It feels strange to see a chair that massive and to think that it was built using 3D printing. Something incredibly unique about the Ermis’ design are those horizontal print lines. Firstly, they’re absolutely massive, which makes one wonder how large the nozzle on the robotic 3D printing arm could possibly be. Secondly, if you look at the side profile, the lines actually change direction, going from vertical on the front to diagonal, and finally horizontal at the top. It’s quite difficult to imagine how the designers managed to pull this off, especially considering that aside from actually rotating the chair WHILE it was being printed, the Ermis sports a beautifully pristine finish with little to no proof of any support structures.
6. The Collapsible Wood Chair
Quite unlike any of the folding chairs you may have seen around you, on the internet, or even on this website, this creative little number comes from Jon 117 SP, a designer based out of Léon, Mexico. Simply titled the Collapsible Wood Chair, the seating uses two almost-identical wooden profiles with a thick paracord weaving between the both of them to form the seat and backrest. The paracord does two essential things – not only does it make sitting feel comfortable (unlike wood or metal which feels rigid), but it also adds a flexible element to the seat where it folds together, allowing the chair to collapse flat when you’re not sitting on it.
7. The azbi Chair
The azbi Chair is a setup that’ll get you instantly excited for its unique seating position which always keeps the screen at the optimum distance for dramatically reduced body and eye strain. According to the designer, the mouse and keyboard stay just where you want them to be, bringing a never-before-seen ergonomic setup for people who have to work for long hours on their PC. Wooden make of the hamster wheel-like chair setup doesn’t promote fitness in any way, but it sure does give laid-back work a whole new meaning. I can imagine myself lying flat on the azbi Chair with music plugged in.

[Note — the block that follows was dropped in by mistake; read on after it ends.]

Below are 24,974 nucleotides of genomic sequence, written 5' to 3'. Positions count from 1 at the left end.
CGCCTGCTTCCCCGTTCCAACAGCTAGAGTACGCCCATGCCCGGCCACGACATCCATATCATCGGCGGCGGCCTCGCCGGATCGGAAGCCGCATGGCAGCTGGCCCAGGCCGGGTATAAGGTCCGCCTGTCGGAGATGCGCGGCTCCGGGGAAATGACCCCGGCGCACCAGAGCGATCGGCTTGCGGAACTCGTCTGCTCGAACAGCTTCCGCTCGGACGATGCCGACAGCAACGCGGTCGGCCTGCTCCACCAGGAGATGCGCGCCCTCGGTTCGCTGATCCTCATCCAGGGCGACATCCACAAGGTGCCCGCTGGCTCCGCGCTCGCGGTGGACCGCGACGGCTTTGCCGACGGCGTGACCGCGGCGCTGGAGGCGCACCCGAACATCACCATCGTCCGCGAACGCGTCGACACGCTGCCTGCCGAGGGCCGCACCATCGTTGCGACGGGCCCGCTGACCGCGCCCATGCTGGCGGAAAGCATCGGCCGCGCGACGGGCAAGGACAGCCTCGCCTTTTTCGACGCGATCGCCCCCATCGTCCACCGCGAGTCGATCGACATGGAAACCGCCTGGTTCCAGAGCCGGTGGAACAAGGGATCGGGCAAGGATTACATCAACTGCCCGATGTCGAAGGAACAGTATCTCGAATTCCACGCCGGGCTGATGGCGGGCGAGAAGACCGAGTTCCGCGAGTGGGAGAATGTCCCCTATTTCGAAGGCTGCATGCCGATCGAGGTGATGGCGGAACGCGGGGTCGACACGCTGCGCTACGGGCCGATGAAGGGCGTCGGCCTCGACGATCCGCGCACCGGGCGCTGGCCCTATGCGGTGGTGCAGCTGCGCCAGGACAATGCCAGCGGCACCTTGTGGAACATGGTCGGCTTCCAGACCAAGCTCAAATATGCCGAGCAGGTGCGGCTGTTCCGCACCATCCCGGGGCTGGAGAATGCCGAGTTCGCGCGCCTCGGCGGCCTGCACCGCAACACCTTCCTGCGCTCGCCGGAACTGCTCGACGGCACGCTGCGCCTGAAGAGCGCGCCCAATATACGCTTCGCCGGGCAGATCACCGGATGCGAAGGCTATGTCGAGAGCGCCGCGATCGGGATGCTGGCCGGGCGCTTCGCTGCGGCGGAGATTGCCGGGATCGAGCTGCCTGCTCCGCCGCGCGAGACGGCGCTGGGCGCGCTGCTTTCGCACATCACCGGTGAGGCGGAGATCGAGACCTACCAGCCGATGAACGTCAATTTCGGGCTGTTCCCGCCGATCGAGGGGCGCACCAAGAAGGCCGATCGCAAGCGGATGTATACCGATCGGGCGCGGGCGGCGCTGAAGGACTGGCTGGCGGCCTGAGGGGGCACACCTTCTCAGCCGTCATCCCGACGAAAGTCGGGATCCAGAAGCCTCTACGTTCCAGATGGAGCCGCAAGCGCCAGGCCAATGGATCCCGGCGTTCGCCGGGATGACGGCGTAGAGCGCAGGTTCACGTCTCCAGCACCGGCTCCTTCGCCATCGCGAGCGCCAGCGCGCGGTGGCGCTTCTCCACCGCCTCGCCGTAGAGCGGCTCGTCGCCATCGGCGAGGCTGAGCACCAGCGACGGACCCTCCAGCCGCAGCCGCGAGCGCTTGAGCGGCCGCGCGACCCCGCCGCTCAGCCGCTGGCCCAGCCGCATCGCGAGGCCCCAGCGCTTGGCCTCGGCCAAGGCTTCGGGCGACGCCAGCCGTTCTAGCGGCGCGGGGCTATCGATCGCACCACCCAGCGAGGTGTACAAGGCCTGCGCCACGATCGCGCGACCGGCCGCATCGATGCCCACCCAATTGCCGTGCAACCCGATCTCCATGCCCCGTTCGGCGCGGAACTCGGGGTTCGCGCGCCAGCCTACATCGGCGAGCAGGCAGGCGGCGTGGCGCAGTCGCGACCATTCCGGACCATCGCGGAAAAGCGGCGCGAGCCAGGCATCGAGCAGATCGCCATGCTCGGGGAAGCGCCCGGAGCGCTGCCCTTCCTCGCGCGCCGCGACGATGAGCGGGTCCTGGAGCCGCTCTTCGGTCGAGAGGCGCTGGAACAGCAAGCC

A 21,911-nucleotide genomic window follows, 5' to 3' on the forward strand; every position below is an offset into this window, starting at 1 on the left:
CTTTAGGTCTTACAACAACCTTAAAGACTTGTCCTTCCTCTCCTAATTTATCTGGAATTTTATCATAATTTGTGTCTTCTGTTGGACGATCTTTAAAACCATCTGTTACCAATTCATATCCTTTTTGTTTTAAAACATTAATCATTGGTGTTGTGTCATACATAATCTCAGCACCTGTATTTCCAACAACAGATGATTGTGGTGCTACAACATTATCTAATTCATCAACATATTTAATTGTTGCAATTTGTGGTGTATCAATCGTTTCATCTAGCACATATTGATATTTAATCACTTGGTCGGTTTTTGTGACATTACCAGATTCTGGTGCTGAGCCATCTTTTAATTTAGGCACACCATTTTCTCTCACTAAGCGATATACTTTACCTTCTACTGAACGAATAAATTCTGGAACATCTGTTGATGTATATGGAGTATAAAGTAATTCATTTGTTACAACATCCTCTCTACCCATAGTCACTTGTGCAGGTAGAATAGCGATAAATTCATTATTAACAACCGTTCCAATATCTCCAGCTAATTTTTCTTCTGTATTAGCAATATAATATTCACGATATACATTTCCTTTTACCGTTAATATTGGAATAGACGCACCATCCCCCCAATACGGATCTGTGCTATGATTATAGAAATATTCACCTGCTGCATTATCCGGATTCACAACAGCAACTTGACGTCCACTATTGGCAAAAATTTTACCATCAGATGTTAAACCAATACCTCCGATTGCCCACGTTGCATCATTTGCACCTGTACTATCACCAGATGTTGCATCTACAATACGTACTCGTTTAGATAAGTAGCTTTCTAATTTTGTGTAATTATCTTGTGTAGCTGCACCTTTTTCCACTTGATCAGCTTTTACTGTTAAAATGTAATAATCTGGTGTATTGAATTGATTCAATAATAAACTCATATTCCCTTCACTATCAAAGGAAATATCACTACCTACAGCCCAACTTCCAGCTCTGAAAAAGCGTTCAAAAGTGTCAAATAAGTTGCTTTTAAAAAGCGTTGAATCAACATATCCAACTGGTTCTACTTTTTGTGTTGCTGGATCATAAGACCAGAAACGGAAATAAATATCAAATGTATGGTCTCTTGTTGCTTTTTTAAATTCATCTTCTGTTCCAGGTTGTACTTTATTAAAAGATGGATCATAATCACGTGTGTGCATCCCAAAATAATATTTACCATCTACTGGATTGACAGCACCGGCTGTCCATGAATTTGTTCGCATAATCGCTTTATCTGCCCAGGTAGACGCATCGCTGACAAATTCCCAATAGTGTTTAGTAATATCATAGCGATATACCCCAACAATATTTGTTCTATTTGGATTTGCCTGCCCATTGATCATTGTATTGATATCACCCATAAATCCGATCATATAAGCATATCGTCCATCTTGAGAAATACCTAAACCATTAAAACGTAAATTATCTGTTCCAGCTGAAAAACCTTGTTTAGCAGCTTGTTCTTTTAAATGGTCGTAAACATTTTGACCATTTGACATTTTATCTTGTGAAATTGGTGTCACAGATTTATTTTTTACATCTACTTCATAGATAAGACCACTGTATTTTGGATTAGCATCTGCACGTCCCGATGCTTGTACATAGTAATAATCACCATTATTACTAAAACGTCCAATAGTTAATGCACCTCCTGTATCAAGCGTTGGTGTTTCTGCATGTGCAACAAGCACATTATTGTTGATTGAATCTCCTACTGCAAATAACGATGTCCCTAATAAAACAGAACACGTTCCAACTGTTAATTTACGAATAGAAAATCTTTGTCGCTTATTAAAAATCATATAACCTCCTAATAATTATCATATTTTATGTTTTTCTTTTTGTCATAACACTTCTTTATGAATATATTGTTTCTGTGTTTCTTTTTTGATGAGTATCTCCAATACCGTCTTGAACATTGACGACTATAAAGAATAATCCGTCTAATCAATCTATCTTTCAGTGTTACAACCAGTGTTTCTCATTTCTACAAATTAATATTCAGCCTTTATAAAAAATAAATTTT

8. The Oto Chair
The Oto Chair, or Hugging Chair, is a piece of therapeutic furniture designed for autistic individuals with sensory integration disorders. “As a designer,” Alexia Audrain says, “you have to be in contact with the user, their environment, their daily habits and always make tests before reaching a finished product.” Describing the process of creating a chair designed for users with autism and sensory integration disorders. Considering that 45% to 95% of people with autism have sensory integration disorders, designer Alexia Audrain produced a chair to help quell the effects of sensory overstimulation. The Oto Chair, or Hugging Chair, aims to actively recreate the soothing sensation that comes with being hugged or compressed for individuals with autism.
9. The Invisible Chair
The Invisible Chair from student designer Lee Hyokk is a chair that’s constructed from and incorporated into a steel-link fence. Fences generally require a lot of building material to be made and once finalized, fences are merely designs “that exist for objects other than themselves,” as Lee describes. Hoping to incorporate more than just one function into the chain-link fence, Lee noticed the design’s potential. Following intermittent periods of sketching and ideating, Lee took a small lot of chain-link fences and reorganized some wires to form the silhouette of a chair.
10. The Commute Chair
Designer Andrew Mangelsdorf created the Commute chair. The name commute chair might give you the idea that it helps you recreate the journey (maybe it’s a variation of floo powder that transports you while sitting in place), it literally helps create a barrier between your home and workspace. Designing a home office is a luxury not everyone can afford – we often convert our bedroom into the workroom and the dining table into a desk for the day. Commute lets you mentally transform yourself by pulling up the partitions of this ingenious chair.